The other night, while my daughter and I were watching one the many programs about the upcoming anniversary of Apollo 11 she turned to me and asked what I remembered most about the night Neil Armstrong walked on the moon. She’s heard me talk about the space program many times, but I don’t think she actually put it together until right then that I was a kid during this important event in our history.
If I’m being truthful, what I remember most about that night is seizing the opportunity to run around the neighborhood with my friends until very, very late into the evening. We kids were completely forgotten by all of the adults who were gathered around their televisions holding their breath as Neil Armstrong took those first historic steps on the moon. For 6 and 7-year-old kids staying outside until 11 p.m. was historic even if it was summer. We might not have been inside watching the coverage, but we knew what was happening was important. We flopped down in the back yard, stared up at the sky and thought if we looked hard enough, we could see Neil and Apollo 11 up there on the surface of the moon. I also remember the sense of pride we all felt. We were the first county to put a man on the moon! How cool is that? More importantly, we were inspired. We all wanted to take our own moon trip just like Neil, Buzz, and Michael.
Fast forward 50 years and kids are still wanting to fly among the stars. Inspire them to the moon and back with one of these picks.
A great way to spark those budding astrophysicists in your life is a visit to one of the many planetariums in North Texas. It just so happens UTA Planetarium is celebrating the 50th anniversary of the Apollo 11 landing with Mooniversary, an all-day event happening both inside and outside the planetarium. The event features planetarium shows as well as free shows covering the Apollo missions leading up to and including Apollo 11. Additionally, Dora Musielak, a UTA Research Professor in the Physics Department will be giving a talk about the future NASA launch vehicles and how we will return to the Moon. Besides the planetarium events, there will also be engineering crafts, rocket launches, and even some telescope time.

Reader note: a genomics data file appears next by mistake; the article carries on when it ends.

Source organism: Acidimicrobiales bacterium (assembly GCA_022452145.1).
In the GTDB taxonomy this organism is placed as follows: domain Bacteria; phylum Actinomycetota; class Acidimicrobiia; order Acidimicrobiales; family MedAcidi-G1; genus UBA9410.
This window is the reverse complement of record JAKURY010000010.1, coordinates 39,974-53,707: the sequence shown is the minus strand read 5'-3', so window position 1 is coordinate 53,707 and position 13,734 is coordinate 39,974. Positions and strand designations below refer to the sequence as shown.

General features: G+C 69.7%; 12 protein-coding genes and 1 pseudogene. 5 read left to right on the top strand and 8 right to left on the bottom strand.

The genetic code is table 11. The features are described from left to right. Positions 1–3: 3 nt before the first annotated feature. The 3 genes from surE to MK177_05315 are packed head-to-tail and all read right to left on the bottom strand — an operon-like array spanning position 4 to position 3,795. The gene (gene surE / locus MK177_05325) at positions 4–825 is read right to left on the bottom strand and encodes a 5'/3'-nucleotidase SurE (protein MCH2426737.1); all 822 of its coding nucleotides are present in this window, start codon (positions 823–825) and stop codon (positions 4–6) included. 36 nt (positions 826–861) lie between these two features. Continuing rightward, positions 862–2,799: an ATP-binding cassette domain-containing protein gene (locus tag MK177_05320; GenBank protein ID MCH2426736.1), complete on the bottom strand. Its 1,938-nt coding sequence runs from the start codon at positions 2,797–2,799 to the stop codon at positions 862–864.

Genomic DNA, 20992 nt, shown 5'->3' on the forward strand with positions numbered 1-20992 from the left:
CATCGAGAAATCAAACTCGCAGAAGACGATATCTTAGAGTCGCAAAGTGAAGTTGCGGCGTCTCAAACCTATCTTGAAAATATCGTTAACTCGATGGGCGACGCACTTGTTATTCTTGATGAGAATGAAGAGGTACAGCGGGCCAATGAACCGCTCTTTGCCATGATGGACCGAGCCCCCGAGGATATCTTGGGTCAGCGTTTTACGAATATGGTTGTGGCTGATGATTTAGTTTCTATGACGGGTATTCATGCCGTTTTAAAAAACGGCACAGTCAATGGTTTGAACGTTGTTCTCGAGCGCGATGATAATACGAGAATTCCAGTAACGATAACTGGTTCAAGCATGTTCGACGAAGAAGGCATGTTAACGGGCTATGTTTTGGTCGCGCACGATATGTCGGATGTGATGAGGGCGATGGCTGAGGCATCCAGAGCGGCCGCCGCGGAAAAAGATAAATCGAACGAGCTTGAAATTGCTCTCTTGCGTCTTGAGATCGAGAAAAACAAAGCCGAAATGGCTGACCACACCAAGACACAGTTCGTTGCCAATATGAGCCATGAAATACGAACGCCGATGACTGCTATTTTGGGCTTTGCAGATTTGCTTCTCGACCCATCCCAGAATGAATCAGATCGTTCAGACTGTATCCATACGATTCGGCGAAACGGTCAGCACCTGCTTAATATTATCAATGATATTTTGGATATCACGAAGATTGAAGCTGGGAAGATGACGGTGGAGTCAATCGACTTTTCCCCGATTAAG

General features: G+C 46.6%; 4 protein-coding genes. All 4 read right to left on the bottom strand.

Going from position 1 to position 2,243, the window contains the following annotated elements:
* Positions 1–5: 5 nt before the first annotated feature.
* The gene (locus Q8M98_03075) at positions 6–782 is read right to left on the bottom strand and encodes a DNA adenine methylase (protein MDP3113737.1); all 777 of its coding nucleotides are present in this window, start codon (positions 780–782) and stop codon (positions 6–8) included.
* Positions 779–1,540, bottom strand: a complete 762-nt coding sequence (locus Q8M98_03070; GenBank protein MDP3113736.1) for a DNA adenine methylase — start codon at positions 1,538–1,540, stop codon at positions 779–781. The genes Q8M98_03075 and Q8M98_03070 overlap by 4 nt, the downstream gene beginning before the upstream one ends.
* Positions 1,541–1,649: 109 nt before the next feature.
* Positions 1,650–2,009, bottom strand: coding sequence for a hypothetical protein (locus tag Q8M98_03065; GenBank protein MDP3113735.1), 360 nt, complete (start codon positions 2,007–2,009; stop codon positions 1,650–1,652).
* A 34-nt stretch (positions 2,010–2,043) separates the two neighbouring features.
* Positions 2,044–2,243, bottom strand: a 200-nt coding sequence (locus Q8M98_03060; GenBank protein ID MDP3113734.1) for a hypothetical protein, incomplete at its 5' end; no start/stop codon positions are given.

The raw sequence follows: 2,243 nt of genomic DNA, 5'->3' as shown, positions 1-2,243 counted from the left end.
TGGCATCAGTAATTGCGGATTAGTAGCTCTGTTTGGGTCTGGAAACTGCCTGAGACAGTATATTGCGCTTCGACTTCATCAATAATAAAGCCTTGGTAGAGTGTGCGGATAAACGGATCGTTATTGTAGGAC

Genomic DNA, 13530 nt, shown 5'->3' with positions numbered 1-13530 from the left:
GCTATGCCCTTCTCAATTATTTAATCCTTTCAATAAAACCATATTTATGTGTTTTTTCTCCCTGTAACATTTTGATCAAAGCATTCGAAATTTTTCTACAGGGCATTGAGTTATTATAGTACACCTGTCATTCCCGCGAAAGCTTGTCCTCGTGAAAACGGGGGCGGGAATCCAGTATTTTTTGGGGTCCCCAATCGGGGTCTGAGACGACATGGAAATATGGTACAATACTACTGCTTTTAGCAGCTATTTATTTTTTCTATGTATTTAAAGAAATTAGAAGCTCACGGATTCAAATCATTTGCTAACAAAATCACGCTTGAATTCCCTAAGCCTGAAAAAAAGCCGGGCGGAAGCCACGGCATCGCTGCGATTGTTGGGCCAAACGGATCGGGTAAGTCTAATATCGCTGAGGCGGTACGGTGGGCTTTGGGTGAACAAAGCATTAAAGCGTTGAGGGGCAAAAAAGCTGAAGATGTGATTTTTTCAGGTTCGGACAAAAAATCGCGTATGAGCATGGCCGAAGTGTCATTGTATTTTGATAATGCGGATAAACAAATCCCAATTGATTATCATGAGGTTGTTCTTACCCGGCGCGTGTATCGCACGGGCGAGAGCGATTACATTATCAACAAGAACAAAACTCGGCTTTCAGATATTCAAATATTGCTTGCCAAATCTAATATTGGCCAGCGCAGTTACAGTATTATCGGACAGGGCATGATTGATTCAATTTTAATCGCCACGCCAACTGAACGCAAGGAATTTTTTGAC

Celebrate the Apollo 11 mission this Saturday at Frontiers of Flight Museum’s annual Moon Day event. Billed as the largest annual space-themed exposition in Texas, the day-long celebration of space exploration will feature over three dozen exhibitors, demonstrations, model rocket builds, and artifacts from space missions including moon rocks! Be sure to get there early because the first 200 kids through the door will receive a Lunar Sample Bag stuffed with space-related materials.
The Fort Worth Museum of Science and History is commemorating the milestone anniversary of the Apollo 11 moon landing with artifacts and experiences in their Launchpad: Apollo 11 Promises Kept exhibit. Highlights of the 10,000 square foot show include spaceflight artifacts from the Museum’s collection, hands-on activities to learn about the physics, chemistry and engineering behind space exploration, an opportunity to create cosmic art, and virtual reality headsets that allow you to see what the astronauts saw back in 1969.
Join the Perot Museum of Nature and Science for a whole day of space exploration as they also celebrate Moon Day. Take a picture with roaming spaceman, listen to a moon-themed story, engineer a stomp rocket, or make your own lander to get your astronauts to the surface of the moon safely. Also, don’t miss the FIRST LEGO League and FIRST TECH Challenge robotics teams. They’ll be on hand showing off the robots they created for their Into Orbit and Rover Ruckus seasons.
There’s no better place to learn about the Apollo program than the library. Many local branches have special programming to mark the occasion. Check out SRC @ West, a daylong celebration for the whole family at Irving Public Library’s West Branch. Activities include outer space crafts, a visit from the Perot Museum’s Tech Truck and an evening Star Party in the parking lot where you can look at the moon and the stars through a variety of telescopes.
For even more Moon Day activities and kid-friendly events, explore the Kids & Family section of the Art&Seek calendar.